After the failure of an old computer running Windows Server 2003, I setup Windows Server 2012 on a Macbook.
Years ago, I set up a Sony Vaio PCG-Z505HS running Windows Server 2003 at home so I could keep up with Macs and Active Directory. When I recently experienced problems with DHCP and DNS, I discovered that the Vaio had died. There was no LED power indication. My troubleshooting consisted of jiggling the power connector and checking the power supply voltage. When I measured voltage from the AC adaptor, I gave up, using the rationale that it had lived its useful life. The Vaio, with a Pentium 3, 500 MHz CPU, was introduced in January 2000.
Coincidentally, I had a hardware failure in my Macbook (late 2006), so I decided to repurpose it as a domain server using an evaluation version of Windows Server 2012.
The Windows Server 2012 installation was simple using the Server with a GUI mode installation. The Server Manager and configuration tools greatly simplify the setup. With Windows Server 2012 on a Macbook running silicon introduced in 2006 – an Intel® Core™2 Duo Processor T7200 that has Intel® Virtualization Technology (VT-x), the next step is to try virtualization. As a Macbook running OS X, I successfully ran VMware Fusion VMs running Ubuntu and Windows 2000, though I forsee the 3 GB of RAM in the current system will be a limiting factor.
The best part about running an Active Directory domain at home is joining computeres to the domain. The welcome message says, “Welcome to the lower_slobbovia domain.
Ryan Faas at Computer World has written an informative article on supporting Macs in an Active Directory environment.
He reviews the advantages and disadvantages of Apple’s Active Directory plug-in, Thursby’s ADmitMac and Centrify’s Direct Control for Mac.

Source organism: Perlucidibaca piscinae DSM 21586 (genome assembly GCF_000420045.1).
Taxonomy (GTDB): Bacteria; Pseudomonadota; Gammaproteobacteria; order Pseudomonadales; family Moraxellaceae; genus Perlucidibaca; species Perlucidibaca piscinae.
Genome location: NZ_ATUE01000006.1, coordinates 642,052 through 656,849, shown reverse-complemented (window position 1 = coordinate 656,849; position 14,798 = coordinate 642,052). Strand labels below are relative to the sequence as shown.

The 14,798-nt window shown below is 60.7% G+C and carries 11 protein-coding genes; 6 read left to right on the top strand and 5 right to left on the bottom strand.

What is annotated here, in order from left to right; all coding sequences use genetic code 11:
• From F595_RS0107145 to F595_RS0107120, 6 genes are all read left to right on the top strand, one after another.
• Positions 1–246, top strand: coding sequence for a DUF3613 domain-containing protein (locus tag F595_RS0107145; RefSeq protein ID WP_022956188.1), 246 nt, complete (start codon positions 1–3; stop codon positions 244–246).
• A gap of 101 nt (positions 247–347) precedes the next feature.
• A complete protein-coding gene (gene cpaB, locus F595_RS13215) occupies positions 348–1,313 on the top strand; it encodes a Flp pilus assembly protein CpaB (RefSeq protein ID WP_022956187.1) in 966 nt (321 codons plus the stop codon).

It’s a good article for system administrators working in a Mac-Windows environment.
I downloaded and installed the Mac OS X 10.4.8 Combo Update (PPC) for my Macintrash the day it came out.
I always look for improvements in SMB performance with OS X updates. My Macintrash is a member of a Windows domain and I have a mobile user profile stored locally. When I’m logged on to the Macintrash with my domain credentials, for some reason, getting a directory listing is very slow when I use SMB to connect to a network share. If I’m logged in as a local user, and connect to a SMB share using my domain credentials, the directory listing is instantaneous.
I use AppleScripts to log in to shares. Each script has an alias with a unique icon in my DragThing dock for each share. I just click on the alias in the dock and the share mounts:
tell application “Finder”
mount volume “smb://domain;username:password@computer/share”
I have used Group Logic’s ExtremeZ-IP, and it works great. I used Integrating Macs and Microsoft Active Directory at macwindows.com active directory page for help but there was no mention of this problem.